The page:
The claimant L suffered serious brain injuries as a result of a road traffic collision caused by W. L was married at the time of the collision to an Australian national who returned to live in Australia with their son four years after the collision but before the determination of the litigation. L planned to join them once the case was settled. The defendant’s insurers admitted liability in full and the issue of quantum was decided in a separate hearing. This case concerned the issue of whether the claimant had the capacity to conduct the litigation and the separate issue of whether he had the capacity to manage the substantial sum that would be awarded in damages. The court was required to decide whether L was a patient within the meaning of part 7 of the Mental Health Act 1983 and CPR Part 21. The onus of proving that a person is a patient is on the one who asserts it. L neither sought a finding that he was or was not a patient and thus left it to the court to determine this issue with the assistance of the Official Solicitor.
A person is a patient where “after considering medical evidence the judge is satisfied that a person is incapable by reason of mental disorder of managing and administering his property and affairs.” (Part 7 of the MHA and CPR Part 21.1 (2)) It was not disputed that L had a mental disorder. In relation to capacity, everyone is presumed to have capacity and it is for the person alleging incapacity to establish it. The assessment of capacity must be done on a transactional basis having regard to the transaction in question. The more complex the transaction, the greater degree of capacity that is required. Masterman-Lister v Brutton & Co (Nos 1 and 2) applied. The court should only take over decision-making for the individual when it can be shown on the balance of probabilities that the “person does not have the capacity to understand, absorb and retain information relevant to the matters in question sufficiently to enable him to make decisions based upon such information.” In re Beaney deceased followed.
Counsel for the Official Solicitor submitted to the court that it should also have regard to the complexity of the decisions under consideration by L and “not its own valuation of the gravity of those decisions because it was not for the court in non-medical treatment cases to decide what was or was not serious in the life of the person before it.” In her witness statement, L’s wife provided cogent evidence of her husband’s lack of motivation, distractibility, irritability, lack of judgment, disinhibition and poor recollection. He needed constant prompting to complete basic tasks of self care and other activities such as leaving the house and going shopping. Whilst out shopping he wanted to buy everything without any thought to the cost or budget. He was easily distracted and unable to manage finances unless in a structured setting free from distractions where he might listen and take advice in relation to his financial affairs.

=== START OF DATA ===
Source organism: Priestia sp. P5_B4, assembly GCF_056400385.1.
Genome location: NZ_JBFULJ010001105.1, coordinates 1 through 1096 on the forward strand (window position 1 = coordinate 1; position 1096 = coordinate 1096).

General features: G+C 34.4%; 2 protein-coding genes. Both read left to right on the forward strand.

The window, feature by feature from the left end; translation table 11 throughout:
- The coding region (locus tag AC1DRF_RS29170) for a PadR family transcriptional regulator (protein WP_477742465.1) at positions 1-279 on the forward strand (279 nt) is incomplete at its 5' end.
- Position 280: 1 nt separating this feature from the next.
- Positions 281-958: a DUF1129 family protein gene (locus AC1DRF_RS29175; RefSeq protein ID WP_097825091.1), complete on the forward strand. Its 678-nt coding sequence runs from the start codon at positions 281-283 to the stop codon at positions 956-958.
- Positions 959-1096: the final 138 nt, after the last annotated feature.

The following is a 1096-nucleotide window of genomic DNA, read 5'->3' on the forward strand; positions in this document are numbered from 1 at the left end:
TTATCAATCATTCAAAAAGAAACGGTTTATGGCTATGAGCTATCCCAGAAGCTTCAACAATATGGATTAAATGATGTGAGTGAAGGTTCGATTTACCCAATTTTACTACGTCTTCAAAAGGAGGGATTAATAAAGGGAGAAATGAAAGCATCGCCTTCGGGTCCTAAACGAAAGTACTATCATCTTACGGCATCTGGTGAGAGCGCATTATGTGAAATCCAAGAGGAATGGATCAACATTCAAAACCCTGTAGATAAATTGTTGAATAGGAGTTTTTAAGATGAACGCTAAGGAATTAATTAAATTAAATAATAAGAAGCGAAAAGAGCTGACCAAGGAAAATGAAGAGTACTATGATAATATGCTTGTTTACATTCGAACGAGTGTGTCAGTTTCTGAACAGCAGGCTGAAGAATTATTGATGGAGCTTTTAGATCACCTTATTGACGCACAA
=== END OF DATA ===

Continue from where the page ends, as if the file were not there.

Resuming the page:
The court heard opinions from medical practitioners. Dr S concluded that L did not have sufficient mental capacity and analytical skills to understand absorb and retain information such as advice he may receive sufficiently to make decisions based upon such information and advice. Dr N, a consultant psychiatrist retained by the defendant’s insurers, disagreed and felt that L did have sufficient mental capacity to make decisions providing the supportive financial structure of a full discretionary trust remained in place. They both agreed that should this not be the case and L failed to make a further trust, L’s cognitive and behavioural problems would impair his ability to manage his affairs. In such circumstances, L would be a patient for the purposes of Part 7 of the MHA and CPR Part 21.1 (2). A third medical opinion from Dr L stated that L was unlikely to attain full independent living, his prospects of employment were poor and that he would not regain his financial competence. He was also concerned about L’s vulnerability, suggestibility and ability to be manipulated. As to whether L was a patient Dr L put him close to the borderline and that any large sum of money awarded to him should be managed in a personal injury trust fund.
The court considered the likely outcomes of this case and how L might deal with any offers of settlement. It was concerned about how he may deal with financial advice that he was given. Evidence from his wife’s suggested that he would be unable to manage a complex decision about which type of settlement would be best for him. Nor in the court’s opinion would L be able to weigh up the merits of conflicting advice from professional advisers. The court found the evidence presented by L’s wife compelling and preferred the picture she painted of her husband in “real life” situations to that of the “artificial” conditions of a medical assessment. The court felt that the medical experts had to some extent underestimated the degree of L’s incapacity perhaps because of the differences between clinical and normal conditions and performance. It held that L did meet the criteria for being placed under the Court of Protection. It was not right to proceed on the basis that L would be a patient but for his decision to agree to place any future award into a trust. The court held that L was a patient within the meaning of Part 7 of the MHA and CPR Part 21.